Schirmer Test in Transplanted Submandibular Gland: Influencing Factors and a Modified Measurement Method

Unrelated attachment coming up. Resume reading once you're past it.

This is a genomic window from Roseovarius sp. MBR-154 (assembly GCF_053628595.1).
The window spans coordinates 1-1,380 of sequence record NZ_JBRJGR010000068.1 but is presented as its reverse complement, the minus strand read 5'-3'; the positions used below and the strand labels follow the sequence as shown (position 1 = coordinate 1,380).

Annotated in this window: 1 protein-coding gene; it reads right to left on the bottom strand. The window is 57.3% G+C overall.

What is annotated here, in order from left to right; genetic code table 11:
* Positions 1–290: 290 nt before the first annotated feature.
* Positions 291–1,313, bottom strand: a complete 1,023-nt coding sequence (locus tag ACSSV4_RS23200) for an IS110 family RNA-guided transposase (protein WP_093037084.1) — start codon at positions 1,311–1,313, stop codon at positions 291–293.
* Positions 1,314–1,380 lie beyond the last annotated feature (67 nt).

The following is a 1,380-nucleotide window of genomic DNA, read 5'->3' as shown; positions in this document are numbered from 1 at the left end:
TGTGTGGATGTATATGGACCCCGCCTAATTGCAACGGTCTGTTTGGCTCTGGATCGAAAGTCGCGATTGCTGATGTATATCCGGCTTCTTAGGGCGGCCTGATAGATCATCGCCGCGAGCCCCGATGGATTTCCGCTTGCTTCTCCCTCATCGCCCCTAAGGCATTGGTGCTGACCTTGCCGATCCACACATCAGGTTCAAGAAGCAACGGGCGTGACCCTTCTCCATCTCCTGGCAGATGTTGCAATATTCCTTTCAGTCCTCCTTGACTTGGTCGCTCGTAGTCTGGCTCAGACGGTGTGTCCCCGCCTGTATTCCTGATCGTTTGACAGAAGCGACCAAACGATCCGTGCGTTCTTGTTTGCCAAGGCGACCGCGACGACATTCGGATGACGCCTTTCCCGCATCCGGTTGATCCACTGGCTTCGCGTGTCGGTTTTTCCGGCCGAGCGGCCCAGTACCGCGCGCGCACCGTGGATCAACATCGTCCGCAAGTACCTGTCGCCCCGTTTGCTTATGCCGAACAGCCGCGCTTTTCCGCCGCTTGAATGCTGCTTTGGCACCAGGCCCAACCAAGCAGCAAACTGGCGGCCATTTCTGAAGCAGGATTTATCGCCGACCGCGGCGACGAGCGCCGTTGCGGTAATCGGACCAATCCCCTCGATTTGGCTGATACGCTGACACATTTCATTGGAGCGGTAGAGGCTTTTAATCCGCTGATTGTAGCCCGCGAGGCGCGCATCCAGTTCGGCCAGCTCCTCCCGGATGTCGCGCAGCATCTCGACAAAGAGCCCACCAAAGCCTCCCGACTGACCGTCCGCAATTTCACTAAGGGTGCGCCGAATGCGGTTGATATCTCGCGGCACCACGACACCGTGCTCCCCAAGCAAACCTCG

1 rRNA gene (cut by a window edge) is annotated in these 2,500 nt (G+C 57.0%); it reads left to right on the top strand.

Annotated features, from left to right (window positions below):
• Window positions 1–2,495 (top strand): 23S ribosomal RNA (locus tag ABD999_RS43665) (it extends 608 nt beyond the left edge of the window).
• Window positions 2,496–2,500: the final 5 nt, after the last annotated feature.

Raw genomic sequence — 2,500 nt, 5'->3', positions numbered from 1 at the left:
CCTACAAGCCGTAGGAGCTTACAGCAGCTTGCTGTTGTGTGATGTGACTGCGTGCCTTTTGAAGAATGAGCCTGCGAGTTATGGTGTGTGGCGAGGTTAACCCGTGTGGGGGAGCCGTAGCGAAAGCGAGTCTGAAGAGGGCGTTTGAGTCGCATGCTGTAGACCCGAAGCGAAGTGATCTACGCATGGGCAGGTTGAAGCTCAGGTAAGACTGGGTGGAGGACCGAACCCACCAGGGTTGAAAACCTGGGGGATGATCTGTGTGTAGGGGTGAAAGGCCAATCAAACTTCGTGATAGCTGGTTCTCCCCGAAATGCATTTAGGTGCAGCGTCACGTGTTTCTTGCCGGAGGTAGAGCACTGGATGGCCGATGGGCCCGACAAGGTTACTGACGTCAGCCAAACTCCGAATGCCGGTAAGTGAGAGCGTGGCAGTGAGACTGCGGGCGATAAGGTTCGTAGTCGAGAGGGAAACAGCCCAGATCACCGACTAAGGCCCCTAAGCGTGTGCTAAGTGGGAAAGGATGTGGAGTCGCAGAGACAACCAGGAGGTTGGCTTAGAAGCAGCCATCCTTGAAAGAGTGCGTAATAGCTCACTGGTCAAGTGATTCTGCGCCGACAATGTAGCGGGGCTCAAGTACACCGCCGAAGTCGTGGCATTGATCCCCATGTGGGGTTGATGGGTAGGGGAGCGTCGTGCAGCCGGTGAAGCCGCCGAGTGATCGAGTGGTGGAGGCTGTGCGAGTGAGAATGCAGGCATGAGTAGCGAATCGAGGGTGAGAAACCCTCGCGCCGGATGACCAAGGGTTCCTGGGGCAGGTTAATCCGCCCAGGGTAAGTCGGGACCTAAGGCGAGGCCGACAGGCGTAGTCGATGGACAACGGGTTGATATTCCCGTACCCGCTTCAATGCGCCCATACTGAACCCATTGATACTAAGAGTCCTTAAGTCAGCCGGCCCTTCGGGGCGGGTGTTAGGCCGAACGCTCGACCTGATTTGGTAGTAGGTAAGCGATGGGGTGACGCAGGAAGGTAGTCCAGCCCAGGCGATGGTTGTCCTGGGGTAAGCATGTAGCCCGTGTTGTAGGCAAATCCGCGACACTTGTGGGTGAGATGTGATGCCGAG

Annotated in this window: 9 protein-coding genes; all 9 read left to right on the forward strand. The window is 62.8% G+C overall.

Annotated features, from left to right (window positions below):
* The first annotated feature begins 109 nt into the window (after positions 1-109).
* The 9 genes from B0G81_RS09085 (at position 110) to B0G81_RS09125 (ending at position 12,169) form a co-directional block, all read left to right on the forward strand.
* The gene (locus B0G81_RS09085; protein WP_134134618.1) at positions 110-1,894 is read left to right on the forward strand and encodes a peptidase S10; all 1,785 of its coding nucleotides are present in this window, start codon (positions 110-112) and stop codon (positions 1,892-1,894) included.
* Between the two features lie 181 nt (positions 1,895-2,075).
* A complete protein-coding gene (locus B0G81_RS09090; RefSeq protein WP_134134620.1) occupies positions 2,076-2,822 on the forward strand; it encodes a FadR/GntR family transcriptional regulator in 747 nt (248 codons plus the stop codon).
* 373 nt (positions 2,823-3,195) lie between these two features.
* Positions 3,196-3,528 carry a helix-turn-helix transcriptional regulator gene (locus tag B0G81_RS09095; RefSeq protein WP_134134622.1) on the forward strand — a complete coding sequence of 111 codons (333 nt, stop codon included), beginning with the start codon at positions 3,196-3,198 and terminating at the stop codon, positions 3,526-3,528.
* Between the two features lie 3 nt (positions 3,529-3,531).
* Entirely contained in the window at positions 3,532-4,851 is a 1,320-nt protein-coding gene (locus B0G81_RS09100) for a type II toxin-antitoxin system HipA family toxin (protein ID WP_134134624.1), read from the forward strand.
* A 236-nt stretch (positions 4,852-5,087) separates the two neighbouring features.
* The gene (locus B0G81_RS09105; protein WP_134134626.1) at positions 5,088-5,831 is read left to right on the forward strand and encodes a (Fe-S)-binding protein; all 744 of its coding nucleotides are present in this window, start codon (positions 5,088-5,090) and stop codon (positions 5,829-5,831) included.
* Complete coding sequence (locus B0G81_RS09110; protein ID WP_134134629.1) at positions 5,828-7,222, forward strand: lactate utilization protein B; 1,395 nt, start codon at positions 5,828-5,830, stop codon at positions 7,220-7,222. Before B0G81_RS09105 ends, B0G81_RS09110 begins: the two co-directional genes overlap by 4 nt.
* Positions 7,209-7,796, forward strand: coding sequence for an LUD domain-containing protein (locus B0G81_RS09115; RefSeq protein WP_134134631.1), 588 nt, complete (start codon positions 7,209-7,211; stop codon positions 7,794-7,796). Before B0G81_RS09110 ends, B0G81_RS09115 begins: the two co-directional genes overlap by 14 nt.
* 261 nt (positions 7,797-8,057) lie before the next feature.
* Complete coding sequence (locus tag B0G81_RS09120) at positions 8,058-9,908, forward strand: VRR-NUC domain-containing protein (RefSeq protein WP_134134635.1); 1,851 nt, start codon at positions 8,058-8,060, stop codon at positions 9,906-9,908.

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Purpose:To explore a modified Schirmer test for patients with submandibular gland (SMG) transplant.Methods:Thirty-seven patients (39 eyes) with severe keratoconjunctivitis sicca who underwent SMG transplantation in an institutional setting were included. Schirmer test I was performed on each eye under 4 different conditions: (1) Basal condition: a single test at 23°C room temperature after 30 minutes of rest (ST1 results); (2) Physical activity: 6 consecutive tests 0 to 30 minutes after stair climbing (ST2–ST7 results in a time sequence); (3) Glandular massage: 5 consecutive tests 0 to 25 minutes after glandular massage (ST8–ST12 results in a time sequence); and (4) High temperature: a single test at 30°C room temperature (ST13 results). The main outcome measurement was value of Schirmer test.Results:Compared with the basal condition (median ST1 score was 23 mm), physical activity produced increased ST scores within the first 20 minutes (median ST2 to ST5 scores were 73, 69, 39, and 34 mm, respectively, P < 0.01). At the first 10 minutes after glandular massage, median ST8 and ST9 scores were 72 and 18 mm, respectively (P < 0.01). At 30°C room temperature, median ST13 score was 59 mm (P < 0.01), whereas 20 to 30 minutes after physical activity and 10 to 25 minutes after glandular massage, median ST6 to ST7 and ST10 to ST12 scores were 25, 25, 19, 17, and 21 mm, respectively (P > 0.05).Conclusions:A basal condition without physical activity or glandular stimulation at a comfortable and stable room temperature could be considered a standardized condition for Schirmer test for patients with SMG transplant.

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